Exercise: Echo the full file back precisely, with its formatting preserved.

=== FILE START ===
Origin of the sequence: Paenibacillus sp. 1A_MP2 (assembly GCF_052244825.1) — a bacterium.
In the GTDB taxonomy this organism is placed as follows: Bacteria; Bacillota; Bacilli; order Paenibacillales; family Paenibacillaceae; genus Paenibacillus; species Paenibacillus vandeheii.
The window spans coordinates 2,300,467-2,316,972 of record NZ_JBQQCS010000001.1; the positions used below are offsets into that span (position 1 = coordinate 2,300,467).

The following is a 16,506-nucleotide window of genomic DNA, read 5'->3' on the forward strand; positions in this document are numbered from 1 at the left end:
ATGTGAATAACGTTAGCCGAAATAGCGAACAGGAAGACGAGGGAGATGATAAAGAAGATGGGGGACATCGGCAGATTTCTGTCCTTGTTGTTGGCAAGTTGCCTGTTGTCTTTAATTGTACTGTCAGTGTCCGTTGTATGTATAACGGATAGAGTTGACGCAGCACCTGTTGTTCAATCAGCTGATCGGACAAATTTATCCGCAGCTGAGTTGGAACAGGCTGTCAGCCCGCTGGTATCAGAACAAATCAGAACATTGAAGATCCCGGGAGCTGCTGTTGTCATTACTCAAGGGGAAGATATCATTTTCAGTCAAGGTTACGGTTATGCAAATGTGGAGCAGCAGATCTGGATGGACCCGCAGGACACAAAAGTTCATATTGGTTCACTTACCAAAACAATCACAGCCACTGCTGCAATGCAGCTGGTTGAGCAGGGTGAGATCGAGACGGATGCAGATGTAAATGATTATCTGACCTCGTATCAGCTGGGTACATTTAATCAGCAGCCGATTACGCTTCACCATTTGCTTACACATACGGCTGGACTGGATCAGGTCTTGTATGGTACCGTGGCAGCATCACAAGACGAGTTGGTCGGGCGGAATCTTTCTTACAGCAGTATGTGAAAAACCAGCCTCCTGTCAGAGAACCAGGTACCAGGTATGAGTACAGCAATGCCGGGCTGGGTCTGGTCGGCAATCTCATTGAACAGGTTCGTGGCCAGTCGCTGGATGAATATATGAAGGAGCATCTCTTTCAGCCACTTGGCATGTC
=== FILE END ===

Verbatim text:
Origin of the sequence: Paenibacillus sp. 1A_MP2 (assembly GCF_052244825.1) — a bacterium.
In the GTDB taxonomy this organism is placed as follows: Bacteria; Bacillota; Bacilli; order Paenibacillales; family Paenibacillaceae; genus Paenibacillus; species Paenibacillus vandeheii.
The window spans coordinates 2,300,467-2,316,972 of record NZ_JBQQCS010000001.1; the positions used below are offsets into that span (position 1 = coordinate 2,300,467).

The following is a 16,506-nucleotide window of genomic DNA, read 5'->3' on the forward strand; positions in this document are numbered from 1 at the left end:
ATGTGAATAACGTTAGCCGAAATAGCGAACAGGAAGACGAGGGAGATGATAAAGAAGATGGGGGACATCGGCAGATTTCTGTCCTTGTTGTTGGCAAGTTGCCTGTTGTCTTTAATTGTACTGTCAGTGTCCGTTGTATGTATAACGGATAGAGTTGACGCAGCACCTGTTGTTCAATCAGCTGATCGGACAAATTTATCCGCAGCTGAGTTGGAACAGGCTGTCAGCCCGCTGGTATCAGAACAAATCAGAACATTGAAGATCCCGGGAGCTGCTGTTGTCATTACTCAAGGGGAAGATATCATTTTCAGTCAAGGTTACGGTTATGCAAATGTGGAGCAGCAGATCTGGATGGACCCGCAGGACACAAAAGTTCATATTGGTTCACTTACCAAAACAATCACAGCCACTGCTGCAATGCAGCTGGTTGAGCAGGGTGAGATCGAGACGGATGCAGATGTAAATGATTATCTGACCTCGTATCAGCTGGGTACATTTAATCAGCAGCCGATTACGCTTCACCATTTGCTTACACATACGGCTGGACTGGATCAGGTCTTGTATGGTACCGTGGCAGCATCACAAGACGAGTTGGTCGGGCGGAATCTTTCTTACAGCAGTATGTGAAAAACCAGCCTCCTGTCAGAGAACCAGGTACCAGGTATGAGTACAGCAATGCCGGGCTGGGTCTGGTCGGCAATCTCATTGAACAGGTTCGTGGCCAGTCGCTGGATGAATATATGAAGGAGCATCTCTTTCAGCCACTTGGCATGTC